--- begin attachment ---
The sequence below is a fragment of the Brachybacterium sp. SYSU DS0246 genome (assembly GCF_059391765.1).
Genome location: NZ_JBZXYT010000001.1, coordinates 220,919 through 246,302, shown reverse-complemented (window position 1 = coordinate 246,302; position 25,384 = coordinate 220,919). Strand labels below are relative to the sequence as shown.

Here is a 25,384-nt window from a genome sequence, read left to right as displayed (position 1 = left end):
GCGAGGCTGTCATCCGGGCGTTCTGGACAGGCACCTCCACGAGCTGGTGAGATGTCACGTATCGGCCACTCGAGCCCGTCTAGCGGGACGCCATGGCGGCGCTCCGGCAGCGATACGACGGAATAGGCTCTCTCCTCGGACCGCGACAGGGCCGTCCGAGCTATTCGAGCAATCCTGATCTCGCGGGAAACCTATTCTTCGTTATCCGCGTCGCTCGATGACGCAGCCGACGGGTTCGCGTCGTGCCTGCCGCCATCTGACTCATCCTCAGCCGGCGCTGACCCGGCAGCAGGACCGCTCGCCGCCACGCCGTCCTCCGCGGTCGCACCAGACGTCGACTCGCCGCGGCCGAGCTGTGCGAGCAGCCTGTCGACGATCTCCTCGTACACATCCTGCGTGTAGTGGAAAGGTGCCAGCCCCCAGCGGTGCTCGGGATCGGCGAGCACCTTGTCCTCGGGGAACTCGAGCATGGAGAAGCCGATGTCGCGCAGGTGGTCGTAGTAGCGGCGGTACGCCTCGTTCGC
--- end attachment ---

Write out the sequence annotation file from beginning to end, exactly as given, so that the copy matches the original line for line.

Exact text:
The sequence below is a fragment of the Brachybacterium sp. SYSU DS0246 genome (assembly GCF_059391765.1).
Genome location: NZ_JBZXYT010000001.1, coordinates 220,919 through 246,302, shown reverse-complemented (window position 1 = coordinate 246,302; position 25,384 = coordinate 220,919). Strand labels below are relative to the sequence as shown.

Here is a 25,384-nt window from a genome sequence, read left to right as displayed (position 1 = left end):
GCGAGGCTGTCATCCGGGCGTTCTGGACAGGCACCTCCACGAGCTGGTGAGATGTCACGTATCGGCCACTCGAGCCCGTCTAGCGGGACGCCATGGCGGCGCTCCGGCAGCGATACGACGGAATAGGCTCTCTCCTCGGACCGCGACAGGGCCGTCCGAGCTATTCGAGCAATCCTGATCTCGCGGGAAACCTATTCTTCGTTATCCGCGTCGCTCGATGACGCAGCCGACGGGTTCGCGTCGTGCCTGCCGCCATCTGACTCATCCTCAGCCGGCGCTGACCCGGCAGCAGGACCGCTCGCCGCCACGCCGTCCTCCGCGGTCGCACCAGACGTCGACTCGCCGCGGCCGAGCTGTGCGAGCAGCCTGTCGACGATCTCCTCGTACACATCCTGCGTGTAGTGGAAAGGTGCCAGCCCCCAGCGGTGCTCGGGATCGGCGAGCACCTTGTCCTCGGGGAACTCGAGCATGGAGAAGCCGATGTCGCGCAGGTGGTCGTAGTAGCGGCGGTACGCCTCGTTCGC